Mad Max Scenarios
Last week the French interior minister, Bernard Cazeneuve, announced the total so far of apartment searches (1233), detentions (165) and charges preferred (124) since the state of emergency came into force shortly after the killings on 13 November. Dividing the country’s ‘Muslim’ population by the number of detentions we arrive at a figure of one for every 30,000 or so: this is not an anti-Muslim witch hunt. Nonetheless the emergency has been extended for three months and yesterday the total of arrests leaped, with 200 or more after the COP21 demonstrations in Paris – a big, scheduled march having been banned under the emergency – turned rough.
Among other measures under the emergency, ‘assignation à résidence’, a form of house arrest, is now an available precaution not only against people whose ‘activity’ is known to be dangerous, but for those whose ‘behaviour’ – this surely means internet histories and neighbourhood hearsay – ‘amounts to a threat’. More jihadist websites will be blocked and others closely monitored. At least 100,000 soldiers, national police and gendarmes are mobilised, 4000 said to be deployed in Paris. The creation of more police (5000) and more prison staff (2500) over the next two years is confirmed.
The UN’s climate change conference at Le Bourget, a few kilometres north of the Boulevard Péripherique, aims for binding agreements among participants on greenhouse gas emissions and limits on mean global temperature rises, something previous talks have failed to do. Islamic State and climate change are manmade hazards. Notwithstanding the oil price dip, IS probably makes more than a million dollars a day selling crude at the wellhead in eastern Syria along with thousands of litres of generator-diesel from refineries in its fiefdom. Traders on IS’s books can double or treble their money when they sell on via middlemen in Iraq and Syria, where plenty of people, including Assad’s non-IS adversaries, are starved of fuel. Improvised refineries have sprung up inside IS territory and at destination points on its margins.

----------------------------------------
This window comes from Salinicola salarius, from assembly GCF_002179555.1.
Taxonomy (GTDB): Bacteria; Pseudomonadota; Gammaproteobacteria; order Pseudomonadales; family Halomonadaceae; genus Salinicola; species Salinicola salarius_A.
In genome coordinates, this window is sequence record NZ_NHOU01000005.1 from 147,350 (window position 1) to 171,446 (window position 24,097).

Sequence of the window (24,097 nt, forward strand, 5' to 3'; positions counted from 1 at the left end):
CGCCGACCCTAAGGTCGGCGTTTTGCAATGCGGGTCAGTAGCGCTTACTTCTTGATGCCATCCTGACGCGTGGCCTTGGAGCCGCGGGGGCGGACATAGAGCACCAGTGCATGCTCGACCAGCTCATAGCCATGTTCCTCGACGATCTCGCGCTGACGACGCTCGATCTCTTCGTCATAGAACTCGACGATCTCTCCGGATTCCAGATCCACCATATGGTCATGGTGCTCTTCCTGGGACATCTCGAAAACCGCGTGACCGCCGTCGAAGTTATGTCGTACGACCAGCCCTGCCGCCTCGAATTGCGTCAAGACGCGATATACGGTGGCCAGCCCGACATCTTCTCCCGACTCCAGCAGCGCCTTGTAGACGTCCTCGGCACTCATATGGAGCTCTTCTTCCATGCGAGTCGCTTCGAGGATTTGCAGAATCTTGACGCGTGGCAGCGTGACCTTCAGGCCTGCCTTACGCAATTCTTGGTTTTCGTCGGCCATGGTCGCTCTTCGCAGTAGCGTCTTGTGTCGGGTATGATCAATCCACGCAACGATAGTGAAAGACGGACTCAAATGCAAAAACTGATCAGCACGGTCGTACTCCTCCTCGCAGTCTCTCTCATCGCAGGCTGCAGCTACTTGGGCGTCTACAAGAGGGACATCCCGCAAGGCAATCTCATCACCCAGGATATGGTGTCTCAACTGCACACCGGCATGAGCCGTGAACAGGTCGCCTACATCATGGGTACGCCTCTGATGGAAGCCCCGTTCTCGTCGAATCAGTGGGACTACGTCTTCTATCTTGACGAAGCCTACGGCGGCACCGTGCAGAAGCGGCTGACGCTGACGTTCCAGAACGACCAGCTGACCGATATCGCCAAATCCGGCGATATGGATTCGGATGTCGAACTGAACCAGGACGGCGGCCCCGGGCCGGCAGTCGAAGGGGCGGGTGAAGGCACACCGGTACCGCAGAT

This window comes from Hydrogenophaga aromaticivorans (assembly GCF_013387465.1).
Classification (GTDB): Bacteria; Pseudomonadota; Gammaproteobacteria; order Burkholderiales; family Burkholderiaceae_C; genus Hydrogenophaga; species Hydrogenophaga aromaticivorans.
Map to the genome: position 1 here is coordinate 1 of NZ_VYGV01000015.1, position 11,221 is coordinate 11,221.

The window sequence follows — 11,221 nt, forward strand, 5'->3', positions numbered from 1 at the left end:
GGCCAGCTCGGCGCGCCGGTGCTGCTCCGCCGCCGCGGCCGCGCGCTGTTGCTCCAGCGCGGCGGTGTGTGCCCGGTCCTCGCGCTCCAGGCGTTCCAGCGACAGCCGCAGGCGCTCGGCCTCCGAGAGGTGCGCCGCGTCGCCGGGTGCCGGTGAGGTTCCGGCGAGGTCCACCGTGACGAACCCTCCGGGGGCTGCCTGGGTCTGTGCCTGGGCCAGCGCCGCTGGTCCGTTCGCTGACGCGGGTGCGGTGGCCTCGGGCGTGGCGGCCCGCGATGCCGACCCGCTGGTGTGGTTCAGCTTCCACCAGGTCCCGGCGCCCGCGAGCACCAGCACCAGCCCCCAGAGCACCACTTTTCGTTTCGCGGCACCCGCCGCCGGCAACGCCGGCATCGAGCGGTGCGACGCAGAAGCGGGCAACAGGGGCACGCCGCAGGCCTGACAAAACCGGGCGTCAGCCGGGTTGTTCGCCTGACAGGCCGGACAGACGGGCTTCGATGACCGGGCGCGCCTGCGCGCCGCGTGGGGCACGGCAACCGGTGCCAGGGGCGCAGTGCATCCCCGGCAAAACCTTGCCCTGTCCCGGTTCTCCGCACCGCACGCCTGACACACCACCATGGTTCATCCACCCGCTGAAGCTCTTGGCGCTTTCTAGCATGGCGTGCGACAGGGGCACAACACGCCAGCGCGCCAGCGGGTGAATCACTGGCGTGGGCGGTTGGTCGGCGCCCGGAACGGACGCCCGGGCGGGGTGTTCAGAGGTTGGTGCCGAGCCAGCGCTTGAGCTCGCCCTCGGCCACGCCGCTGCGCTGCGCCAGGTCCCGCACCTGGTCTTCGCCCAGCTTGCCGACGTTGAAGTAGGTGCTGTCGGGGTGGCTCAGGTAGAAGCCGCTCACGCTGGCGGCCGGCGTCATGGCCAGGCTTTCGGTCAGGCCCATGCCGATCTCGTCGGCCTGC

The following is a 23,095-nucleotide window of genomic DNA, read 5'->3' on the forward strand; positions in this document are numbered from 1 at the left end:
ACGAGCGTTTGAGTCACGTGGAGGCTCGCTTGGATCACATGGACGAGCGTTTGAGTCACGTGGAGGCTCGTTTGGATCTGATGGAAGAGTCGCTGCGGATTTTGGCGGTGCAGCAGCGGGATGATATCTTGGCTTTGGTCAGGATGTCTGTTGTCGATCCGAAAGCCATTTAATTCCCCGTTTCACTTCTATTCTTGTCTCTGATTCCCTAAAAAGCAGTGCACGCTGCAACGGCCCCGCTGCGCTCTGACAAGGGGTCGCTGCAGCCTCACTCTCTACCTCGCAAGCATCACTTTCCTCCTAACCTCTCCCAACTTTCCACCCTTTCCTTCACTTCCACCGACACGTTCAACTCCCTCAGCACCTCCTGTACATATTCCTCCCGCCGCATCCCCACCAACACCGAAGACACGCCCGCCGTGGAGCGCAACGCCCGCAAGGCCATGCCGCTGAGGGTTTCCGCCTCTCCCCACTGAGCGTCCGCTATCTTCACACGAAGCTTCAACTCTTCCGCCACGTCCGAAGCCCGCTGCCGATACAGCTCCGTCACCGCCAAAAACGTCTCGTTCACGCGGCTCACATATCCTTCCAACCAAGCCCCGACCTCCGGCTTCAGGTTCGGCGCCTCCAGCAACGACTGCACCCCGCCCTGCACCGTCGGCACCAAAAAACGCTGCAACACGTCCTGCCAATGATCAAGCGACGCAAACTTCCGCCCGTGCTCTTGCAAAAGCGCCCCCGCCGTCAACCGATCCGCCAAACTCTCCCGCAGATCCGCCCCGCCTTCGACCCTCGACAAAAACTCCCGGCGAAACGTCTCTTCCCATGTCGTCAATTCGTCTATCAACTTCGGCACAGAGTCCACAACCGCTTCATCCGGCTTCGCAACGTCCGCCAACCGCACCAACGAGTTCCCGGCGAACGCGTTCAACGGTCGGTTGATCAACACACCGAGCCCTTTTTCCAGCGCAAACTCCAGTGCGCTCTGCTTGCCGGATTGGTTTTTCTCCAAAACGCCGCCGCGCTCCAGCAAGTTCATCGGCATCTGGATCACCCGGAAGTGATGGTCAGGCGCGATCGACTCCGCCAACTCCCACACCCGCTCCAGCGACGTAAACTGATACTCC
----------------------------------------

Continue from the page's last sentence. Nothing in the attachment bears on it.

This complicated trafficking is taking place far from the Bataclan or the Stade de France and persuasive commentators still see jihadist violence as a domestic phenomenon, rather than a problem whose origins lie outside Europe. In Le Monde last week Olivier Roy reasserted his hard-earned view that the Paris killings have more to do with the nihilism and anomie of the murderers than they do with any claim to solidarity with Islam or dispossessed people in the Middle East. In Who is Charlie? the demographer Emmanuel Todd makes a similar point by describing the chaos in the region as a ‘well of violence from another world and another age’. Their position focuses on hard questions in Europe about assimilation and inequality. Crucially, too, it casts doubt on the wisdom of air strikes.
But there is no ‘other world’ or ‘other age’. This is it. To look at IS managing its aggressive start-up and mustering internet followers in the West is to see something fully modern. In Europe, too, mounting levels of inequality, alienation and race-anxiety have achieved state-of-the-art conditions for the emergence of Anders Breiviks, Kouachi Brothers, Abdelhamid Abaaouds.
COP21 could have done with a bigger boost from the street, but the emergency and IS – which is not much bothered by climate change – have cut off the pass. Plenty of activists who’d hoped to be in Paris argue that UN climate change negotiations have been culpably sluggish. There is more than one Mad Max scenario in this view. France has around 55 nuclear power stations and still requires 230,000 tonnes of crude a day to service its needs. As other members of the political class hesitate, Eva Joly, the Europe-Ecology-Greens MEP, has joined up a few modest dots by saying that France has shown ‘reprehensible laxity’ in its dealings with ‘Wahabbi petromonarchies’. That’s clear. And so is the evidence, after yesterday, that people would rather see radical movement on climate change than bombing raids in Syria and Iraq.